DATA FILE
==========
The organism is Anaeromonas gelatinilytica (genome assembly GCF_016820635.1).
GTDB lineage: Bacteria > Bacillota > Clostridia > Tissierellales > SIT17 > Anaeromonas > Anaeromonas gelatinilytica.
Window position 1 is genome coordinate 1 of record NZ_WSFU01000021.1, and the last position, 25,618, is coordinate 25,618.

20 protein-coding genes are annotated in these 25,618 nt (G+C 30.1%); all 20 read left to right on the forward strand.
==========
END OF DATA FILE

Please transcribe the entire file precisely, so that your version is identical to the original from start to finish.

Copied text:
The organism is Anaeromonas gelatinilytica (genome assembly GCF_016820635.1).
GTDB lineage: Bacteria > Bacillota > Clostridia > Tissierellales > SIT17 > Anaeromonas > Anaeromonas gelatinilytica.
Window position 1 is genome coordinate 1 of record NZ_WSFU01000021.1, and the last position, 25,618, is coordinate 25,618.

20 protein-coding genes are annotated in these 25,618 nt (G+C 30.1%); all 20 read left to right on the forward strand.